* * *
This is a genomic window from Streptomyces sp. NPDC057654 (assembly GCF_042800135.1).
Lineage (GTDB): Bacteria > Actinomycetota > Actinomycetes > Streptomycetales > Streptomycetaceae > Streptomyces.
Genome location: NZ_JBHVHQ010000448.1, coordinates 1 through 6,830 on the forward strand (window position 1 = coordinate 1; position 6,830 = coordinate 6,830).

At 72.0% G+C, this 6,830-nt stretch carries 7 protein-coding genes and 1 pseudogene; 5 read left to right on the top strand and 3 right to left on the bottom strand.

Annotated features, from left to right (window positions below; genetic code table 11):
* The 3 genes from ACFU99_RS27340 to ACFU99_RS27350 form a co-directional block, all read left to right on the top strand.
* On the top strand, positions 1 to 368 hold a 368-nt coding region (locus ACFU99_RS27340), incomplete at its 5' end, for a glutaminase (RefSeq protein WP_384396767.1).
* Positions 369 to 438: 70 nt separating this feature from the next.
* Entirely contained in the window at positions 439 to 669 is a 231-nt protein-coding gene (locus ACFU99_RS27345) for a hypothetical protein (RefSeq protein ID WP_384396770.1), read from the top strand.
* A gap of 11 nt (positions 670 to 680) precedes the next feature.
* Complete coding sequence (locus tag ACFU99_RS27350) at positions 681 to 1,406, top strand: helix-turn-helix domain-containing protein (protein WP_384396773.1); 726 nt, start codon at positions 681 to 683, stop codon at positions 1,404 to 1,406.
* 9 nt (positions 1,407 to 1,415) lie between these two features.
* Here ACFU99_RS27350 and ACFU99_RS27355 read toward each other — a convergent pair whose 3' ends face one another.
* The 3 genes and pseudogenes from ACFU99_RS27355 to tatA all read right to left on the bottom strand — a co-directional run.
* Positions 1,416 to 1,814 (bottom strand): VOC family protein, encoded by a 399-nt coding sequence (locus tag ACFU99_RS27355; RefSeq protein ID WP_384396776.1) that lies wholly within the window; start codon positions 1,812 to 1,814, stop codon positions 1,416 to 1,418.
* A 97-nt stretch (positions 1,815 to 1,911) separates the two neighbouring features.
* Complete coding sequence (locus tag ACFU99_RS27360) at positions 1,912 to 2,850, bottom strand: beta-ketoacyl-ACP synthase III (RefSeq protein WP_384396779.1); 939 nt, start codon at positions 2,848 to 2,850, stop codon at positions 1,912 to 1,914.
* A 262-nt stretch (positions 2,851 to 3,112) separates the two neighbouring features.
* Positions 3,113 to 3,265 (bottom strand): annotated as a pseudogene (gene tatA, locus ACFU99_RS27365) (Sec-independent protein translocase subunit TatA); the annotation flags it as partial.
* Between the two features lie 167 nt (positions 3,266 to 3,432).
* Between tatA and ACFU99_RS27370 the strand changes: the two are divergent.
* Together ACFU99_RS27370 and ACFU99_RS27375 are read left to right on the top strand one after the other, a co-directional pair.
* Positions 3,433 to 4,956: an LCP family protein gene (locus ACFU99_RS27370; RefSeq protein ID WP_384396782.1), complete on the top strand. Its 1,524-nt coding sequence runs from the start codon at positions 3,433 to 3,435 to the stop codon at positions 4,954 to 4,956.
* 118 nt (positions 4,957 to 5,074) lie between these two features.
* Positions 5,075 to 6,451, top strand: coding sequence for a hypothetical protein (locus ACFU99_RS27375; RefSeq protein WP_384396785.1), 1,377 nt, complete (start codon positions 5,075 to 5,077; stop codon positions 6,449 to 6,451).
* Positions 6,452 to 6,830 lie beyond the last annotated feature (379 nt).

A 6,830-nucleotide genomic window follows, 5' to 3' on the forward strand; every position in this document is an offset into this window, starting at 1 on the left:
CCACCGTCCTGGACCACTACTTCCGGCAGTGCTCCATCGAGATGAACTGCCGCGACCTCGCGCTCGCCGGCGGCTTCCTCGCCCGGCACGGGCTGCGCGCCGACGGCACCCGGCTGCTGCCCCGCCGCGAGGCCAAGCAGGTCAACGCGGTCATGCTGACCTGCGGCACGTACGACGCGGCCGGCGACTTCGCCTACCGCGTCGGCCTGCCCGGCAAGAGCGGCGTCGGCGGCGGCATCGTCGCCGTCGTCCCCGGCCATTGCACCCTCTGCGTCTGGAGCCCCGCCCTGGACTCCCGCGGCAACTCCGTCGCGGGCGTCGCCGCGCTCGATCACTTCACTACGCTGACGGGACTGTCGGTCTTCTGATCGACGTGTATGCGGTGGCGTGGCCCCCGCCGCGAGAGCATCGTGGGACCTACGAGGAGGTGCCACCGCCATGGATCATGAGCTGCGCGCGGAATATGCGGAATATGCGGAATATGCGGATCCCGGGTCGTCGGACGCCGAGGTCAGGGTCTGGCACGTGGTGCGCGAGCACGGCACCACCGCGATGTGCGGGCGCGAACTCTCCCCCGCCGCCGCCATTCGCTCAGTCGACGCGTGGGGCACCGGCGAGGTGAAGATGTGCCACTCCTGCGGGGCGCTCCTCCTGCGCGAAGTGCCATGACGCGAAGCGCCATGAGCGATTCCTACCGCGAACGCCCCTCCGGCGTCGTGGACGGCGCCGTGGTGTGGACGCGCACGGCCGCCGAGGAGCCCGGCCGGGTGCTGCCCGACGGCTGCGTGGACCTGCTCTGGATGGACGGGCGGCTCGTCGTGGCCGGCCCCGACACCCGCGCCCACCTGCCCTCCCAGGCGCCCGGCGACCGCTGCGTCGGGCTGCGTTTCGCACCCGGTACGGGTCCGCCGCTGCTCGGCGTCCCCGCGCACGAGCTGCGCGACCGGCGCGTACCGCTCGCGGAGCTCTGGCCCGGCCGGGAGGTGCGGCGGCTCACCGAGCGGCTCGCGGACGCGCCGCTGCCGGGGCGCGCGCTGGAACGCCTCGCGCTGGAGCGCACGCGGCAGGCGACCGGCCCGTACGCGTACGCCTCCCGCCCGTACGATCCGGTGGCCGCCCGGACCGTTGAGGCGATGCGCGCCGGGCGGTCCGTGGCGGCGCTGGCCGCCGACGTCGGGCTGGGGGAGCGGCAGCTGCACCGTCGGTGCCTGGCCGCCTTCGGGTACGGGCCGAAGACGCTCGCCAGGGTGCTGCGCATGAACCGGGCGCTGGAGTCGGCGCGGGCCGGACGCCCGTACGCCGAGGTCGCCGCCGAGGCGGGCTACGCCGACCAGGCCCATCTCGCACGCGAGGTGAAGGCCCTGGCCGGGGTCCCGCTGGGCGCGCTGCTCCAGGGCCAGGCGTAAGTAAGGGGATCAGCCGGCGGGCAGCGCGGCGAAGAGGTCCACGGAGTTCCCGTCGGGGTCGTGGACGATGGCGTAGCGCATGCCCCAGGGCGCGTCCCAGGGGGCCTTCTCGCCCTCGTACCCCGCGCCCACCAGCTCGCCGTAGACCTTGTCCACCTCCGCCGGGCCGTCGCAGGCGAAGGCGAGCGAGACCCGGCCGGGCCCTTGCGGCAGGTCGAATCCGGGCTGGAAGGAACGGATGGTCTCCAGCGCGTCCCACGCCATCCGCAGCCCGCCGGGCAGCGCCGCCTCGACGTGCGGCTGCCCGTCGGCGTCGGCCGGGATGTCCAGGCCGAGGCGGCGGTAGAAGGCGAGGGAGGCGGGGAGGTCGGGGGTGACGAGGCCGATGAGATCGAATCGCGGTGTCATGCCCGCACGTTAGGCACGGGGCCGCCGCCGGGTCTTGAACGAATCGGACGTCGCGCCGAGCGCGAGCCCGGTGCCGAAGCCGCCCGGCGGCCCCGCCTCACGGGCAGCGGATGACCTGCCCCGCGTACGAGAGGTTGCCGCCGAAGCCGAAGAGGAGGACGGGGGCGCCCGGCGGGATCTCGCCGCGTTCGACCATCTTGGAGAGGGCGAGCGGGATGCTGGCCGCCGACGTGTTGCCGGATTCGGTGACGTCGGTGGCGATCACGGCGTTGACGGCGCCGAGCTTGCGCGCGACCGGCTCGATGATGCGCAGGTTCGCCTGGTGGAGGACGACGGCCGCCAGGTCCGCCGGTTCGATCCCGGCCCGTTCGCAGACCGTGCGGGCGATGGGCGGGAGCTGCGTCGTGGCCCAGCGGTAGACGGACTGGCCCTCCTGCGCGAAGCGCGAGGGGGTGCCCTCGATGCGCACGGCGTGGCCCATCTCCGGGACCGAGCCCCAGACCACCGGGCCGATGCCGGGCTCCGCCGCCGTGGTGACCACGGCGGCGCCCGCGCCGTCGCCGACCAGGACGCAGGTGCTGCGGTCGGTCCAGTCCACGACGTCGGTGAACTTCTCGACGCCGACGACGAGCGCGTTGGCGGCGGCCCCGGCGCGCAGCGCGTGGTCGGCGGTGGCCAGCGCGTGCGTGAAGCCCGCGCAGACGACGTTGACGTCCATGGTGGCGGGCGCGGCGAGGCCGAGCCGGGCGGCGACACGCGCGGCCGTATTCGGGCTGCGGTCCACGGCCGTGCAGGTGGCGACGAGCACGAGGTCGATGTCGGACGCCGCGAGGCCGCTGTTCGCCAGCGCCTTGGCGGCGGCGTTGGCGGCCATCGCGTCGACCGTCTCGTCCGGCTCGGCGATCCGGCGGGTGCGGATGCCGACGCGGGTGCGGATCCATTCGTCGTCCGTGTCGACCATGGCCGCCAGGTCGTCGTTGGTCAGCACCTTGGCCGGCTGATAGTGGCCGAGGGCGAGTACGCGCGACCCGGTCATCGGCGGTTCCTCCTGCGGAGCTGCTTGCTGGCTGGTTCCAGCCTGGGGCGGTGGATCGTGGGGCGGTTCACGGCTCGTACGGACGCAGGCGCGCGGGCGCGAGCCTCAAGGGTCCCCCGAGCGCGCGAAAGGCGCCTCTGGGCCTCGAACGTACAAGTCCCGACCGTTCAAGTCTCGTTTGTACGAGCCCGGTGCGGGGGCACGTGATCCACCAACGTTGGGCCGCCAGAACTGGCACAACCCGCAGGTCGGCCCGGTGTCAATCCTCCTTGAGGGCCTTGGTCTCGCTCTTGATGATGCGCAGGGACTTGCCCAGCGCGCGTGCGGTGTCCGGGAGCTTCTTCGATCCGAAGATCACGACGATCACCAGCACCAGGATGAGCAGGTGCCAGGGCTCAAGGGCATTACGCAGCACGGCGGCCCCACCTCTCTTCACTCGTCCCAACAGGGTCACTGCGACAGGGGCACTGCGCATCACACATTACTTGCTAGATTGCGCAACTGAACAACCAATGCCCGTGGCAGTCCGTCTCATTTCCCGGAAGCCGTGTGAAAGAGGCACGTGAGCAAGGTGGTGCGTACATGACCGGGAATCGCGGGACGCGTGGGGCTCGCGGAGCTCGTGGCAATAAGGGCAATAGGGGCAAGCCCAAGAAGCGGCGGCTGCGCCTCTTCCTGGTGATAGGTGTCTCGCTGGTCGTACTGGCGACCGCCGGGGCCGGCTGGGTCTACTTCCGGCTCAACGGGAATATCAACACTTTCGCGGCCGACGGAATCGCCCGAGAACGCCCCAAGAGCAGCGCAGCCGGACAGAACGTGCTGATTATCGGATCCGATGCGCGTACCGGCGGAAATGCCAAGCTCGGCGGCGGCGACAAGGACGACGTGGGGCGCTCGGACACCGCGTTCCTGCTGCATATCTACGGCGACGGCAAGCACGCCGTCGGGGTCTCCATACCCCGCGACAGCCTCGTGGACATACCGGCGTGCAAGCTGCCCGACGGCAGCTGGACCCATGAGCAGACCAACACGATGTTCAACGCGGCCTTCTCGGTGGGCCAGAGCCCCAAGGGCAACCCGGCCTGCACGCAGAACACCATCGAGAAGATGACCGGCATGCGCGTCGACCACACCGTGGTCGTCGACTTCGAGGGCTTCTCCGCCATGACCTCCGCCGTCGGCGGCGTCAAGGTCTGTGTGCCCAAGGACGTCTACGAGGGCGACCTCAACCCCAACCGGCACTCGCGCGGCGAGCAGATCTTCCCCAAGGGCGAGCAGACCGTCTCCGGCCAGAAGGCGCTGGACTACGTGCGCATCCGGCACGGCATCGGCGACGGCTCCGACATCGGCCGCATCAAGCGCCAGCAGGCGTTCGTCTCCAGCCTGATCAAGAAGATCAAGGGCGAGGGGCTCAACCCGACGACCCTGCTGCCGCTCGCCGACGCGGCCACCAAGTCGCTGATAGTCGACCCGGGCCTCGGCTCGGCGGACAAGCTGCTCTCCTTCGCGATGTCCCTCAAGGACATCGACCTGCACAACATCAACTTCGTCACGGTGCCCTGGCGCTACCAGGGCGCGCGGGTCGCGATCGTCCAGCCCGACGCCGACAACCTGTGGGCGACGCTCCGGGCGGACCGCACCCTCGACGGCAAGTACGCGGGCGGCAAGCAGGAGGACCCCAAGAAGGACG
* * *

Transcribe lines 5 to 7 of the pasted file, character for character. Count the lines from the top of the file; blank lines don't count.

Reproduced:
Annotated features, from left to right (window positions below; genetic code table 11):
* The 3 genes from ACFU99_RS27340 to ACFU99_RS27350 form a co-directional block, all read left to right on the top strand.
* On the top strand, positions 1 to 368 hold a 368-nt coding region (locus ACFU99_RS27340), incomplete at its 5' end, for a glutaminase (RefSeq protein WP_384396767.1).